We try to follow an 70/30 rule when delivering a creds pres, i.e. 70% story, company values and business ethos, and 30% appropriate tactical adjustment depending on the client. Now, this doesn’t mean 70% of your pitch is boilerplate and reusable. That 70% is your business in a nutshell. It has to reflect everything that sets you apart, be delivered articulately, and be compelling and consistent enough to pique the interest of your audience. It’s subject to change just the same as your company, and will require constant attention as your business organically evolves. As for the 30%, this is where your earlier homework plays its part. Once you’ve got a genuine understanding of your client you can flesh out your story with only the most relevant creds, which are sure to hold their focus and speak to their specific requirements, rather than zapping them with the generic whitewash that leaves them looking for the ‘so what?’
What’s in it for them?
The key here is to consistently ask the question: what is the client getting out of this? Once you’ve formulated your 70/30 ratio – look at the common thread throughout your pitch that specifically informs a core benefit, or set of benefits, that your audience can begin considering in earnest after you’ve flicked past the last slide. What is your presentation actually delivering in terms of tangible outcomes for the client? Is this linked to your USPs and what you’re known for as a business? Do your creds evidence this? Ask yourself these questions and be prepared with the answers to avoid having your audience go down a similar line of inquiry come pitch time. Rather than just reeling off a list longer than your arm of your ‘greatest hits’ and supposing your audience will somehow know the subtext, make the key offering you’re bringing to the table a constant throughout your creds and the main thrust behind your presentation.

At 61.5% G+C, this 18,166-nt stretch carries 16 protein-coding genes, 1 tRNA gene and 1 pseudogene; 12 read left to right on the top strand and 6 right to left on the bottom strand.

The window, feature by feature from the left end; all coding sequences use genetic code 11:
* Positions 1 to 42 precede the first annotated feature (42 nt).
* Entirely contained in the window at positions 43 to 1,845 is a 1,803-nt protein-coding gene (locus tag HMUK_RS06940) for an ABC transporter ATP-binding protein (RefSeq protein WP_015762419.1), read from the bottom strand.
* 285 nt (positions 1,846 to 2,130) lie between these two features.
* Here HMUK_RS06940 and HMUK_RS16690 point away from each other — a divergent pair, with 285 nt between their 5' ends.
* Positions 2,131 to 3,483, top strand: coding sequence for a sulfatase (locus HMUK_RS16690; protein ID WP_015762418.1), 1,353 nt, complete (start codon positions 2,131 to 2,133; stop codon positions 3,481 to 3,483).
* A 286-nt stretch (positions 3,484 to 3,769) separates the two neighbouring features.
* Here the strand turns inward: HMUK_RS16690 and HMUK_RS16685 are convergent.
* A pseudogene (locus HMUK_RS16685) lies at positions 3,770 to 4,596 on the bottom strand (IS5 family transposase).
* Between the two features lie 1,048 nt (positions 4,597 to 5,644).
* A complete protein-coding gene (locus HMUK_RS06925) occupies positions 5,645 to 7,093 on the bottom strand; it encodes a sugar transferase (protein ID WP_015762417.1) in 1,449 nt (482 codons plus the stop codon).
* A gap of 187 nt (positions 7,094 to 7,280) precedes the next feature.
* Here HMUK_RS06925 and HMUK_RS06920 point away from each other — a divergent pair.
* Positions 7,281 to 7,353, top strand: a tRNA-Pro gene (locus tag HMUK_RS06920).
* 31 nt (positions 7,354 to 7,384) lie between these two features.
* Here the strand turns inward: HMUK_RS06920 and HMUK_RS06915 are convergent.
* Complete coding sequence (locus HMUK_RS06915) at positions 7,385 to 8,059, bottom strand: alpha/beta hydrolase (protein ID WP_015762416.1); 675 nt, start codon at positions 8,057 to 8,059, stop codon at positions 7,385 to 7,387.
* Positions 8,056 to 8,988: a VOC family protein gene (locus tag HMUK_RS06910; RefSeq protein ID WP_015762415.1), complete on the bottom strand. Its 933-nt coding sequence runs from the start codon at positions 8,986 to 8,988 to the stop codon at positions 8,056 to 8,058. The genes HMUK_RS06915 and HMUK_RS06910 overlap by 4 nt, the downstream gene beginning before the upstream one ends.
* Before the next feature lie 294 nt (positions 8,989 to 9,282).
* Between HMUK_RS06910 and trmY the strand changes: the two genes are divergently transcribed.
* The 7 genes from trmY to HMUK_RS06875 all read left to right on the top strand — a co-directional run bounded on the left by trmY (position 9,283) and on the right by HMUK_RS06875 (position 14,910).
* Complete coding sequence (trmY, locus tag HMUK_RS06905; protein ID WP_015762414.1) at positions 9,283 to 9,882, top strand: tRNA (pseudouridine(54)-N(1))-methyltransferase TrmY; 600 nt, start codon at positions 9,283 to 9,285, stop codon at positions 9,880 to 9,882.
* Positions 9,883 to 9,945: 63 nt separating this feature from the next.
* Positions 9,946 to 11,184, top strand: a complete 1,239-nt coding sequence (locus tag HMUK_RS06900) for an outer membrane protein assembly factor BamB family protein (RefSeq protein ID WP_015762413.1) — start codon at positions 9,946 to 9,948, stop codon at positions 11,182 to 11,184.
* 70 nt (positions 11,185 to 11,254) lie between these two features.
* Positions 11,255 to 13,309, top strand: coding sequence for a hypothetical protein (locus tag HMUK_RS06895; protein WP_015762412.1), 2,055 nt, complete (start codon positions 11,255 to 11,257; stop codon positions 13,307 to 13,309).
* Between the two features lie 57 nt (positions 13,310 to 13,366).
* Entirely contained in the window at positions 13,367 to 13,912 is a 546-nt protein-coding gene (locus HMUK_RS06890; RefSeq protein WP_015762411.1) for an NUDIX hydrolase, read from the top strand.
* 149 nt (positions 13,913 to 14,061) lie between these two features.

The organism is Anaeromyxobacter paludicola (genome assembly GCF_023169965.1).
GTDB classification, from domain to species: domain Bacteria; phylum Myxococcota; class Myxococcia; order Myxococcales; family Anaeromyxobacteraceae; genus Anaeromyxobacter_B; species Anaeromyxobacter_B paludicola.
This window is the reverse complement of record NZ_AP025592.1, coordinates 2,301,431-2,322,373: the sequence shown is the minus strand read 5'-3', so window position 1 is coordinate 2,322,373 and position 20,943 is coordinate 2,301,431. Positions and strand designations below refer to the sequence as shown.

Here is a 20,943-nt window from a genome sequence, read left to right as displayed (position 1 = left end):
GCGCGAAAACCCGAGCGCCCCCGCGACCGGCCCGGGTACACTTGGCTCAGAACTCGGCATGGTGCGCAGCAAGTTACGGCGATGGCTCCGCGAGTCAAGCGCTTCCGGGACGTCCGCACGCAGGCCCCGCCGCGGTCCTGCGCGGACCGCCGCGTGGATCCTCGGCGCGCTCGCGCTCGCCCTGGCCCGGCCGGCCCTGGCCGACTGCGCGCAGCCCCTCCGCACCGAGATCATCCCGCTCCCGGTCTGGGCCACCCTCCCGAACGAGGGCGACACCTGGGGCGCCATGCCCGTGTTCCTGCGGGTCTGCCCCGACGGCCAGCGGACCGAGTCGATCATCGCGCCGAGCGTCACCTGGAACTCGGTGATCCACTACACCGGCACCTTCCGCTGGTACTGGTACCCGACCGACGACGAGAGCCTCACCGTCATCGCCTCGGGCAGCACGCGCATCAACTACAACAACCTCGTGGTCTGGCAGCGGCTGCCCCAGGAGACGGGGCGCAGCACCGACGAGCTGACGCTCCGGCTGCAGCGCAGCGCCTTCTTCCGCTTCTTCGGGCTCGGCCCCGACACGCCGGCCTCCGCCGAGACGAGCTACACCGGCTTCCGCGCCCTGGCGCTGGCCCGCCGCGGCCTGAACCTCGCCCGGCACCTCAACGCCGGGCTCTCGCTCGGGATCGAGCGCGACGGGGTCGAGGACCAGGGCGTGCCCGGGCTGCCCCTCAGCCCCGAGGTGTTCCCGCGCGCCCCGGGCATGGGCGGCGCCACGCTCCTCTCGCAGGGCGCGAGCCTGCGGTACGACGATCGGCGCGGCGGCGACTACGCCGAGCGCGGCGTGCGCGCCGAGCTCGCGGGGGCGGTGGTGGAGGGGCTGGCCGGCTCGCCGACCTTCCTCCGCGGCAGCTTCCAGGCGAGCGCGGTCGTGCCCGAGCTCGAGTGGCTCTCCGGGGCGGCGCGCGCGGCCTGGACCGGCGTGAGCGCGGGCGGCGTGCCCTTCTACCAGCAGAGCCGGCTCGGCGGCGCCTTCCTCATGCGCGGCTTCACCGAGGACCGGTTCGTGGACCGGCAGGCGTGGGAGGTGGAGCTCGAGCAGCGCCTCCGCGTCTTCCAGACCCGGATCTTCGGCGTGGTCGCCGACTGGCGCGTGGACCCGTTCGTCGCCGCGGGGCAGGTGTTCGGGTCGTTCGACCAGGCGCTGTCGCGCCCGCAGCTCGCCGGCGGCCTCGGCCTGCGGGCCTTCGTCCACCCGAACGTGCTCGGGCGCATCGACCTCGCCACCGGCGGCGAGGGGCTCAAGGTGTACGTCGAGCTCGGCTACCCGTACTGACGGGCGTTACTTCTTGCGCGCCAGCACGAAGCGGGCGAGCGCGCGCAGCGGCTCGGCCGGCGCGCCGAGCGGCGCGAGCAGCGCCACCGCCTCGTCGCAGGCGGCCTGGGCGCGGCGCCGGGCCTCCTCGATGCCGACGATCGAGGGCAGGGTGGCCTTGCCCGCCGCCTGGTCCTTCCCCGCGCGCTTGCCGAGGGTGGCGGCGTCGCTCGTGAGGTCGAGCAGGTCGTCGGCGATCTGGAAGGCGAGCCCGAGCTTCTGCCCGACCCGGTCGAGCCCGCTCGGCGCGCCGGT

Looking beyond the 15 minutes
Your creds pitch doesn’t start when you point to your first slide. It doesn’t even start once you’ve sat down with your customer. It starts at the very moment you open the door. Of course, it’s your presentation itself that’ll make the decisive impact, but don’t underestimate the importance of the small details. Everything from the handshake, to the small-talk in the build up, to the subsequent chatter once all is said and done can often say more about you and your company than the most captivating creds imaginable. Again – by properly doing your homework, taking the time to really understand your customer and making these moments add up to a true reflection of your business values can make a big contribution to the impact of your pitch.
The consistent chameleon
There’s a lot more to consider when pitching your creds, and of course it changes from presentation to presentation. At JPC, our creds pitch is an organic entity that learns and evolves each time it’s called in for duty. That’s part and parcel of the landscape we live in – client criterias change, business trends shift faster than ever before and new factors are introduced. One thing that will always stay the same, though, is the point behind creds: revealing your true identity in a way that resonates with your audience. I like to call it the consistent chameleon.